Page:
When the diagnosis is cancer, the expenses can pile up in a hurry.
Even people with insurance can face steep copayments for drugs, a sizable share of hospital bills and significant incidentals. These side effects of cancer care are sometimes even called "financial toxicity."
So wouldn't it make sense for doctors and patients to talk over the financial strain that cancer treatment might bring and what might be done to manage it?
On Wednesday's Morning Edition, David Greene talks with writer and breast cancer survivor Peggy Orenstein about actress Angelina Jolie's decision to have a double mastectomy to reduce her risk of breast cancer.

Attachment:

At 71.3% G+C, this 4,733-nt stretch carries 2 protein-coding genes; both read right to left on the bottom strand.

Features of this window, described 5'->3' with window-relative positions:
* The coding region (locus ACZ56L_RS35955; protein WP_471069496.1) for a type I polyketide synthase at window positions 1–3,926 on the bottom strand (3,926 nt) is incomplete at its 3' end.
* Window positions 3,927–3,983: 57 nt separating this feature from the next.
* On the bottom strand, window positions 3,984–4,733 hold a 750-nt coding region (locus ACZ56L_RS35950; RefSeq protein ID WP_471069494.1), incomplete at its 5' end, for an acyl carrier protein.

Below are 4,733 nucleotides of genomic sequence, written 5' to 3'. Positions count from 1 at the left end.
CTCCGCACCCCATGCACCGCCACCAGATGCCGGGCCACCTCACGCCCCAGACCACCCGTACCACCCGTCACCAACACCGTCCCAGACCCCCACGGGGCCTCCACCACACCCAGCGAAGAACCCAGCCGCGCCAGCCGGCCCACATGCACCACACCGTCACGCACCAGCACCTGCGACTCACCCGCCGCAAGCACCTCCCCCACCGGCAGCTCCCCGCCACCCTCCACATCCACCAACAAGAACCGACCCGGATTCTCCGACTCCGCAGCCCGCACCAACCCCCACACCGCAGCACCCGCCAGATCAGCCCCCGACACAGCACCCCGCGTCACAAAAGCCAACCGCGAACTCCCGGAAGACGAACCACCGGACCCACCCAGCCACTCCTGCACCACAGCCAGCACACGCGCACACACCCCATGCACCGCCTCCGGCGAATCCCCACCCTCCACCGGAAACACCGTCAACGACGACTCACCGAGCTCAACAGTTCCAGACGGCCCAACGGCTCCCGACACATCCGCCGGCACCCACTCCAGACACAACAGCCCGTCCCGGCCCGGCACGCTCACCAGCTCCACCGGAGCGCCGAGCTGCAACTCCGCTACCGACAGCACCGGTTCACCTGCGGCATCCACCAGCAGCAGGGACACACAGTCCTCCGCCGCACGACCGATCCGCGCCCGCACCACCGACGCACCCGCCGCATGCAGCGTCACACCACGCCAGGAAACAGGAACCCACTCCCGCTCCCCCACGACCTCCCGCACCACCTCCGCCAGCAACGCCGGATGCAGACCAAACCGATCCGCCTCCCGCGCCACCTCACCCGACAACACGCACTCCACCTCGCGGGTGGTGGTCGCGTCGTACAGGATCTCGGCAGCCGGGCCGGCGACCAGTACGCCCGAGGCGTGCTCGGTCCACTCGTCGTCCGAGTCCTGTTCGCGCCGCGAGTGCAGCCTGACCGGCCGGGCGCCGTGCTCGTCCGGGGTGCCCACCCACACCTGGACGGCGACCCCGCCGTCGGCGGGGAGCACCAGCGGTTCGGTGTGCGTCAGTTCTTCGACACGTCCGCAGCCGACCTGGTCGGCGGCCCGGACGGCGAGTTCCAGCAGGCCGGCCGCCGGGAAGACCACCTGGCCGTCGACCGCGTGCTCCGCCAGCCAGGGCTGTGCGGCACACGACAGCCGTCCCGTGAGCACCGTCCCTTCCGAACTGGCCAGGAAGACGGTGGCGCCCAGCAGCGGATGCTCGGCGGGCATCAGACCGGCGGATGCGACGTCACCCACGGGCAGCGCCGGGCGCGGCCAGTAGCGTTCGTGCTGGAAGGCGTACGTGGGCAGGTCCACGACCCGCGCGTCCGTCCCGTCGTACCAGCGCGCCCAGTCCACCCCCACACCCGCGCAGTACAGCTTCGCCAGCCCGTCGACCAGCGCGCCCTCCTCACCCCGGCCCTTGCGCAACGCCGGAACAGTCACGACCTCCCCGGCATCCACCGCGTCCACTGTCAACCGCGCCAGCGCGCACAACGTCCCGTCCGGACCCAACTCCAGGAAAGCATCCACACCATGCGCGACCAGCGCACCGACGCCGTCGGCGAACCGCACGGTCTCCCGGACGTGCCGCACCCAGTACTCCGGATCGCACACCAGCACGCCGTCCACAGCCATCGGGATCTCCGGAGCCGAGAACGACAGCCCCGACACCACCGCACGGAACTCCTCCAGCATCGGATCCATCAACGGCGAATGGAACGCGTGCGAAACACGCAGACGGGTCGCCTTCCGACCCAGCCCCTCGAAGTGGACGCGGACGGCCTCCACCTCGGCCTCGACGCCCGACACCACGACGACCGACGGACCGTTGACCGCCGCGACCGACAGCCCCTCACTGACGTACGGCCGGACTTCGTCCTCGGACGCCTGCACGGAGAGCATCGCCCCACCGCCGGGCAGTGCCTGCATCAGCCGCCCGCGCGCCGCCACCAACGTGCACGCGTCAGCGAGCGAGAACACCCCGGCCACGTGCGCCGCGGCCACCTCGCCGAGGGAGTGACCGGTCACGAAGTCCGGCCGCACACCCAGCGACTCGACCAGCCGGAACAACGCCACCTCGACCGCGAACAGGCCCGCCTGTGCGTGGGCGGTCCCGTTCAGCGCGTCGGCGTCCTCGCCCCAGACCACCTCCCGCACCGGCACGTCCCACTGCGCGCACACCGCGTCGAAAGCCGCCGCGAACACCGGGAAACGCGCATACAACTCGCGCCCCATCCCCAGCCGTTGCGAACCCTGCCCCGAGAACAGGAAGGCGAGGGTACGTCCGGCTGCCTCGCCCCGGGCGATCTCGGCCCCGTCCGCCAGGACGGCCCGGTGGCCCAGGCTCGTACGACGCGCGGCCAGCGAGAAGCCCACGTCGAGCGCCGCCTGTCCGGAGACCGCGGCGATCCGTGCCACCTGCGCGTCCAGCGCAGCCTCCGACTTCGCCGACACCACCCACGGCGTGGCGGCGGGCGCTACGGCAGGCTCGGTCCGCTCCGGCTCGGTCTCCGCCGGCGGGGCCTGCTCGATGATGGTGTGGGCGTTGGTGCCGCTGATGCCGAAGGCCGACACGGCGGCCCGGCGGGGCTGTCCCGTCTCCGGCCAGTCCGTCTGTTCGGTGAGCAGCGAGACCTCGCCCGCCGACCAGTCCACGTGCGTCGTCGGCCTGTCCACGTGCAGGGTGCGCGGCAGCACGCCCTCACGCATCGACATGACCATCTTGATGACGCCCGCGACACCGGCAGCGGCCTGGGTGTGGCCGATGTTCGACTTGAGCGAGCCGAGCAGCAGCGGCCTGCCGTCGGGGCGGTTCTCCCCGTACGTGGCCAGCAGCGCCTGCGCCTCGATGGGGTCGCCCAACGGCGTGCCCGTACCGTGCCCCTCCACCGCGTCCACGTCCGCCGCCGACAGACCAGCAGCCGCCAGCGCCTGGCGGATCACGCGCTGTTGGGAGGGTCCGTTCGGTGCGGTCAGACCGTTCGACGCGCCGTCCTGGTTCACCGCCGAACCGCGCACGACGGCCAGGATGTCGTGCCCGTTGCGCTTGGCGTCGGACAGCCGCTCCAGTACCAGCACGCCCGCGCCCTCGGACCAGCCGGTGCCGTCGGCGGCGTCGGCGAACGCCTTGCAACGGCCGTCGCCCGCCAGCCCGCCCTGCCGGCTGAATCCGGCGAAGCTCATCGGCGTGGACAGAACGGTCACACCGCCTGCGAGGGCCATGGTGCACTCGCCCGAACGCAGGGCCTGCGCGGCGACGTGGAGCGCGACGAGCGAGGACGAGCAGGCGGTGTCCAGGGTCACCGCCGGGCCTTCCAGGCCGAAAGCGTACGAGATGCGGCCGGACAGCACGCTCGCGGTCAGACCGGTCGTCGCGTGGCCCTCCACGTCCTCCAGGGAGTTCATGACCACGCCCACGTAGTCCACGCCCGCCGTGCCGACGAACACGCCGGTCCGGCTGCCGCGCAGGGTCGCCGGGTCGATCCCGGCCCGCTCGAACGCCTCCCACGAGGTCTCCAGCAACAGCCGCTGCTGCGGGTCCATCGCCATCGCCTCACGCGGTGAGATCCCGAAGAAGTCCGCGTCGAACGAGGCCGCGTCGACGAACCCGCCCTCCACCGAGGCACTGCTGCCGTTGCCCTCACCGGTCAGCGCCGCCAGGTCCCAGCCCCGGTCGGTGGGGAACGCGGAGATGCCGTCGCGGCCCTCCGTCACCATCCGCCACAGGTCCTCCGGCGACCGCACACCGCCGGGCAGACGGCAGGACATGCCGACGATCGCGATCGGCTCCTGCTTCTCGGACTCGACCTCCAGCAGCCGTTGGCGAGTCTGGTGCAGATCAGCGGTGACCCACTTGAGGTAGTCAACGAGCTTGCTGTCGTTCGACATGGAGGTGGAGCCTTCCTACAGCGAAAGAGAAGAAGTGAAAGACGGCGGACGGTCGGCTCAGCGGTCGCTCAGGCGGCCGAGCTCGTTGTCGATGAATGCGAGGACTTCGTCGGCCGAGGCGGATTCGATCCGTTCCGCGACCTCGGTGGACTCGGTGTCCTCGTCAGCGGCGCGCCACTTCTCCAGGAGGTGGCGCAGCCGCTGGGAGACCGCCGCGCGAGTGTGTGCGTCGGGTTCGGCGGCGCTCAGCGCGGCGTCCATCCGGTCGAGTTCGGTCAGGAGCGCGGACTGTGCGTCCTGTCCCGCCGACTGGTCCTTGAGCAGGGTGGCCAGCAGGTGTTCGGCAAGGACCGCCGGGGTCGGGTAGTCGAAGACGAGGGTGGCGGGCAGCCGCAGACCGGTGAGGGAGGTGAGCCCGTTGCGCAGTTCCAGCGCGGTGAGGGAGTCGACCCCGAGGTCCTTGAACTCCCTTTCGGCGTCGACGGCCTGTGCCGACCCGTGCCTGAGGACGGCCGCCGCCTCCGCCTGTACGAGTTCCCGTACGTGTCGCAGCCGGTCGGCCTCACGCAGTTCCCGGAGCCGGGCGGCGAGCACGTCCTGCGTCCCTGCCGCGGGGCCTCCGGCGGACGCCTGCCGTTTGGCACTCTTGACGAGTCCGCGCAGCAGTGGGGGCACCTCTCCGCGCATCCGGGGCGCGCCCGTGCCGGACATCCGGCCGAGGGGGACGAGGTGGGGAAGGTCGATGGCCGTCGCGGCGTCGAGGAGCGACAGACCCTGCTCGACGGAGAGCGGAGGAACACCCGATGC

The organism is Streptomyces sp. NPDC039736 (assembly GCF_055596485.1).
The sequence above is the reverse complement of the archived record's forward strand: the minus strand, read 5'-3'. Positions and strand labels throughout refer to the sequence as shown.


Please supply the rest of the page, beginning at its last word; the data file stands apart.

Angelina Jolie just became part of a medical trend: More women are deciding to have their breasts removed to reduce the risk of cancer.
Over the past decade, doctors have noticed a big increase in the number of women choosing prophylactic, or preventive, mastectomies.
Some, like Jolie, have a genetic mutation that makes it much more likely that they will have breast cancer. Her mother died of the disease at age 56. Jolie is 37. She wrote about her decision in The New York Times.